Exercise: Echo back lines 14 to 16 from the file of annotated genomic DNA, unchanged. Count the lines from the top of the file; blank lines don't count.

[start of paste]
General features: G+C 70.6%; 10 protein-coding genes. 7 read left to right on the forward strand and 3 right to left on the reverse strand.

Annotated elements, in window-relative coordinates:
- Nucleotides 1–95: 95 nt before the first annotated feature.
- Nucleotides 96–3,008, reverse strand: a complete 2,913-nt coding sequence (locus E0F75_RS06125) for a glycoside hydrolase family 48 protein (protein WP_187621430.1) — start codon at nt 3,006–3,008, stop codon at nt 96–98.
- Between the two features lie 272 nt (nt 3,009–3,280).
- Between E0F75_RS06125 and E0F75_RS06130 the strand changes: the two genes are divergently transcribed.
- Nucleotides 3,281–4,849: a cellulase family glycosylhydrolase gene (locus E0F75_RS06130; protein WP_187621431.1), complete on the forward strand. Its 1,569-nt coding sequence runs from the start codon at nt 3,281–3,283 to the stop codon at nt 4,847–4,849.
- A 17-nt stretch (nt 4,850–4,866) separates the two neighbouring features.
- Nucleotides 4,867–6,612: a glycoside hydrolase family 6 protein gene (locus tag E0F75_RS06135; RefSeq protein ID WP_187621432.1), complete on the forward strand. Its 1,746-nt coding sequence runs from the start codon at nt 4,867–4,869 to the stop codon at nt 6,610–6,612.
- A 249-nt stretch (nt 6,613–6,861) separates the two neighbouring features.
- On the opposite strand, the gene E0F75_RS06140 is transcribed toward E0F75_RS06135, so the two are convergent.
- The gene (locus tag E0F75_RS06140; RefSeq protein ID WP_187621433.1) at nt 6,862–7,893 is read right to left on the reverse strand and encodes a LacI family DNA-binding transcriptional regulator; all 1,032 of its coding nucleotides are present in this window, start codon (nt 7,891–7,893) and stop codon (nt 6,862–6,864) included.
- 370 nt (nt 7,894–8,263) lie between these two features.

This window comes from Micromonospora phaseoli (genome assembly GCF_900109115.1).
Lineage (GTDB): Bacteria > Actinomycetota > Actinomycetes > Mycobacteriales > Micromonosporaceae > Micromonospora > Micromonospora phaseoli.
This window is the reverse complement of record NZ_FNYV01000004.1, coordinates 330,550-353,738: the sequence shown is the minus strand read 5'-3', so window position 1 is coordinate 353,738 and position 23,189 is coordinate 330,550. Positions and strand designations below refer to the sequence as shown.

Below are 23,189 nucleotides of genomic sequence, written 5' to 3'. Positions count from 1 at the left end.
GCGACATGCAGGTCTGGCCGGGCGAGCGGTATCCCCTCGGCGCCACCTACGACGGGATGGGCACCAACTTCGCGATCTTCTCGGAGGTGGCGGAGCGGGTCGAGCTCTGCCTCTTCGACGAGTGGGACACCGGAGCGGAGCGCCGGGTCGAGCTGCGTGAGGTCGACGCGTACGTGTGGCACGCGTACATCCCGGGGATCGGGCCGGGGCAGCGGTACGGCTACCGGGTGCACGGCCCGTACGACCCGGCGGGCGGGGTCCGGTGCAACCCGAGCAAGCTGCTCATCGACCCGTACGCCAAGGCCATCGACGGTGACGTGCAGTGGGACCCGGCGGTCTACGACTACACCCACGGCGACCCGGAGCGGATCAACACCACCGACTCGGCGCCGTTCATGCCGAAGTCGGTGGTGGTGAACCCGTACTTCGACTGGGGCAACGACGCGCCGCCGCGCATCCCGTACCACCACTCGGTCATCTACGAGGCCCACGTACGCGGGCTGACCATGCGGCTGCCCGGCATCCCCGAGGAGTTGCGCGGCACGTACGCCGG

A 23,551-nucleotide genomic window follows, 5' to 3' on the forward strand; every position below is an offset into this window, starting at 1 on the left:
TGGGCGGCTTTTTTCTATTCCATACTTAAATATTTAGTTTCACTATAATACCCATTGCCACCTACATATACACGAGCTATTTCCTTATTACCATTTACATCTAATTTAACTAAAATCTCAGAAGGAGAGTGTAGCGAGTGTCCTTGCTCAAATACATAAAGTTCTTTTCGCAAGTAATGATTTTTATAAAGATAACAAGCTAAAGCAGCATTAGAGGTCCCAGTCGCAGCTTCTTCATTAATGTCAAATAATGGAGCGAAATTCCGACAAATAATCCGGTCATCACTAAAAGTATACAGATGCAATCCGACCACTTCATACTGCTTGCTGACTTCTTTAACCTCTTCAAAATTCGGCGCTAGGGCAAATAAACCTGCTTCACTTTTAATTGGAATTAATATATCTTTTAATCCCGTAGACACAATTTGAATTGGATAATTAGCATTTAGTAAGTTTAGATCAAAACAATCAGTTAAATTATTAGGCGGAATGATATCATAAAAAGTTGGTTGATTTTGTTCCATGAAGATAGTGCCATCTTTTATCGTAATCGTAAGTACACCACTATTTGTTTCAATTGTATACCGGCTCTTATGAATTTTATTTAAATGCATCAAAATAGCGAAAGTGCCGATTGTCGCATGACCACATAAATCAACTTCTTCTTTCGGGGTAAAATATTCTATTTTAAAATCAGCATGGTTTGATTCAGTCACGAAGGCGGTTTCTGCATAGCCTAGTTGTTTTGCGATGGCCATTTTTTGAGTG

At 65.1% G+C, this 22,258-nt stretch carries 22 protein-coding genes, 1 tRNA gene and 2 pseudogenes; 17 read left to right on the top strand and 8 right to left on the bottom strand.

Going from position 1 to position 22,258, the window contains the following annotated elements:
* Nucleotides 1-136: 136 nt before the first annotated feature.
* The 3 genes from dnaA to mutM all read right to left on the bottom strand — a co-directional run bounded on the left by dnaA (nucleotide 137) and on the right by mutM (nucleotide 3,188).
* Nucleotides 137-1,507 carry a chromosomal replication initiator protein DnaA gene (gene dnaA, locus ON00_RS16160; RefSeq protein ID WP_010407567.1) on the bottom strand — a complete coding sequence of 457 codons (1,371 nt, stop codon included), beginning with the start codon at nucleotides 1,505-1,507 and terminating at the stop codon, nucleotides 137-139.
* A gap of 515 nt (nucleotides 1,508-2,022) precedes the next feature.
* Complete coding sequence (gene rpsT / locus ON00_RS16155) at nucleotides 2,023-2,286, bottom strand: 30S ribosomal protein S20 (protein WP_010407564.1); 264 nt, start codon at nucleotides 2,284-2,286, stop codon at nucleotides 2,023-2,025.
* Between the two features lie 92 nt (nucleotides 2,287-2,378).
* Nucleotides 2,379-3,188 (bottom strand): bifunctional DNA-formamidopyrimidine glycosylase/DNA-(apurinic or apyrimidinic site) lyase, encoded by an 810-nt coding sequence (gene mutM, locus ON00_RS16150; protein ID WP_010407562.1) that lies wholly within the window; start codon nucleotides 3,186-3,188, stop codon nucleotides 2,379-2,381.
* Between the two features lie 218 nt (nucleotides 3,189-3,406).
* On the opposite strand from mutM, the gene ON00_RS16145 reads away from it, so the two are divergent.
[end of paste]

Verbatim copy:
This window comes from Micromonospora phaseoli (genome assembly GCF_900109115.1).
Lineage (GTDB): Bacteria > Actinomycetota > Actinomycetes > Mycobacteriales > Micromonosporaceae > Micromonospora > Micromonospora phaseoli.
This window is the reverse complement of record NZ_FNYV01000004.1, coordinates 330,550-353,738: the sequence shown is the minus strand read 5'-3', so window position 1 is coordinate 353,738 and position 23,189 is coordinate 330,550. Positions and strand designations below refer to the sequence as shown.